Pterygium FAQs


What is a Pterygium?
What causes a Pterygium to form?
What symptoms would i have from a Pterygium?
What is the treatment for a Pterygium?
How do you prevent Pterygium?
When should a Pterygium be surgically removed?
What is involved in the surgical removal of a Pterygium?


WHAT IS A PTERYGIUM?
A pterygium is a wedge-shaped fibrovascular growth of conjunctiva (the surface tissue of the white of the eye) that extends onto the cornea. Pterygia are benign lesions that can be found on either side of the cornea.

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WHAT CAUSES A PTERYGIUM TO FORM?
It is thought that prolonged exposure to ultraviolet light may contribute to the formation of pterygia. Pterygia are more often seen in people from tropical climates, but can be found in others as well.

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WHAT SYMPTOMS WOULD I HAVE FROM A PTERYGIUM?
In most cases, routine ocular evaluation reveals pterygia in asymptomatic individuals or in patients who present with cosmetic concern about a tissue "growing over the eye." In some instances, the vascularized pterygium may become red and inflamed, motivating the patient to seek immediate care. In other cases, the irregular ocular surface can interfere with the stability of the precorneal tear film, creating a symptomatic dry eye. Rarely, the pterygium may induce irregular corneal warpage, or even obscure the visual axis of the eye, resulting in diminished acuity.

Clinical inspection of pterygia reveals a raised, whitish, triangular wedge of fibrovascular tissue, whose base lies within the interpalpebral conjunctiva and whose apex encroaches the cornea. The leading edge of this tissue often displays a fine, reddish-brown iron deposition line (Stocker's line).

The vast majority of pterygia (about 90 percent) are located nasally. These lesions are more commonly encountered in warm, dry climates, or in patients who are chronically exposed to outdoor elements or smoky/dusty environments.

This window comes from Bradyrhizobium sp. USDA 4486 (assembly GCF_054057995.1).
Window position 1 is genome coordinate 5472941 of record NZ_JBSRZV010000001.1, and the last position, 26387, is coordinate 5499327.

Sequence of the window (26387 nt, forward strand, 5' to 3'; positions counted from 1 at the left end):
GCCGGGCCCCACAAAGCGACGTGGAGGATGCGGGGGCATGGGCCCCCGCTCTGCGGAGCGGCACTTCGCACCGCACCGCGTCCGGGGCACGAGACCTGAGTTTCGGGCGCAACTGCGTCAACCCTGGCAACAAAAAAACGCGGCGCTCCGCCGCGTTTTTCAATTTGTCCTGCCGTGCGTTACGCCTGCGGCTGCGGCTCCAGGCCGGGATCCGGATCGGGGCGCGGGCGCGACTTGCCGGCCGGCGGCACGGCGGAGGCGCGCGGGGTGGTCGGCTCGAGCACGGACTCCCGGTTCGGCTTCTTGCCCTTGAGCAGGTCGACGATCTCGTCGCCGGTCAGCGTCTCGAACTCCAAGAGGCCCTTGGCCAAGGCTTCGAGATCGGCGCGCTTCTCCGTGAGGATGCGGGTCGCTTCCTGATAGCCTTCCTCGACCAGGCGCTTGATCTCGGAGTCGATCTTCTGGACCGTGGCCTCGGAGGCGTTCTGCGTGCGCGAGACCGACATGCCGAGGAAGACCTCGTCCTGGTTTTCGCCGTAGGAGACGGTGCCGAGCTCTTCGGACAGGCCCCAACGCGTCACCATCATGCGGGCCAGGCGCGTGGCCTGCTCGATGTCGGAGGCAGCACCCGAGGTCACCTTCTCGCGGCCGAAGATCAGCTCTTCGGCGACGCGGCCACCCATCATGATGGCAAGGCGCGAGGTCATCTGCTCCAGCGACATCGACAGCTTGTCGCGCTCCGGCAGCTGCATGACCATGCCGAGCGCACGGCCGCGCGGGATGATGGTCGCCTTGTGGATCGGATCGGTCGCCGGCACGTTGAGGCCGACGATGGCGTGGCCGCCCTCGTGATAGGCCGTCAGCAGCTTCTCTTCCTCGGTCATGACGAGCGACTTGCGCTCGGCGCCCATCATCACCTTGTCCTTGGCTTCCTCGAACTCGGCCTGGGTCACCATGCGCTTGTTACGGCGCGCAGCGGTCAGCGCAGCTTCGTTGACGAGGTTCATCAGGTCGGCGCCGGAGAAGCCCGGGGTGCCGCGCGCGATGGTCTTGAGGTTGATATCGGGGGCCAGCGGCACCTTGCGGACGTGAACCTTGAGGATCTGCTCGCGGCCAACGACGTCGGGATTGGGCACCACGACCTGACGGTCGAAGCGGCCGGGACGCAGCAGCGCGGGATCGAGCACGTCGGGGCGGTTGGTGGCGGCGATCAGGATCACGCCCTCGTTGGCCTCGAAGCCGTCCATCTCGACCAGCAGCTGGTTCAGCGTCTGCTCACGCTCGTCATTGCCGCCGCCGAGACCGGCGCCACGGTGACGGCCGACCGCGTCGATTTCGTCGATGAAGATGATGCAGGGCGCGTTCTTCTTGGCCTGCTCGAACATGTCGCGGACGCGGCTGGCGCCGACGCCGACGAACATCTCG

Pterygia must be distinguished from pingueculae, which are more yellow in color and lie within the interpalpebral space but generally do not encroach beyond the limbus. Pingueculae also lack the wing-shaped appearance of pterygia, the former being more oval or ameboid in appearance.

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WHAT IS THE TREATMENT FOR A PTERYGIUM?
This depends largely on the size and extent of the pterygium, as well as its tendency for recurrent inflammation. Evaluation by an ophthalmologist will help determine the most optimal treatment in each case. If a pterygium is small but becomes intermittently inflammed, your ophthalmologist may recommend a trial of eye drops during acute inflammatory flares. If these drops are recommended, you should remain under the care of your ophthalmologist to ensure that you do not develop side effects from the use of these medications. In some cases, your ophthalmologist may recommend surgical removal of the tissue.

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HOW DO YOU PREVENT PTERYGIUM?
The best method of preventing pterygium is to regularly wear UV 400 rated sunglasses when outdoors in sunny conditions. Sunglasses with a wrap-around design provide better protection than those with large gaps between the sunglass frame and the skin around the eyes. Wearing a hat with a wide brim provides valuable additional protection.

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PterygiumWHEN SHOULD A PTERYGIUM BE SURGICALLY REMOVED?
This will depend largely on the judgment of your physician. Removal will likely be advised if the pterygium is growing far enough onto the cornea to threaten your line of vision. Pterygia may also be removed if they cause a persistent foreign body sensation in the eye, or if they are constantly inflammed and irritating. In addition, some pterygia grow onto the cornea in such a way that they pull on the surface of the cornea and change the refractive properties of the eye, causing astigmatism. Removing the pterygium may decrease the astigmatism.

WHAT IS INVOLVED IN A SURGICAL REMOVAL OF A PTERYGIUM?
The removal may take place in a procedure room or operating room setting. The pterygium is carefully dissected away. In order to prevent regrowth of the pterygium, your ophthalmologist may remove some of the surface tissue of the same eye (conjunctiva) and suture it into the bed of the excised pterygium. Alternatively, an antimetabolite such as mitomycin may be applied to the site. Postoperatively, your ophthalmologist may recommend some eye drops for several weeks to decrease the inflammation and prevent regrowth of the pterygium.

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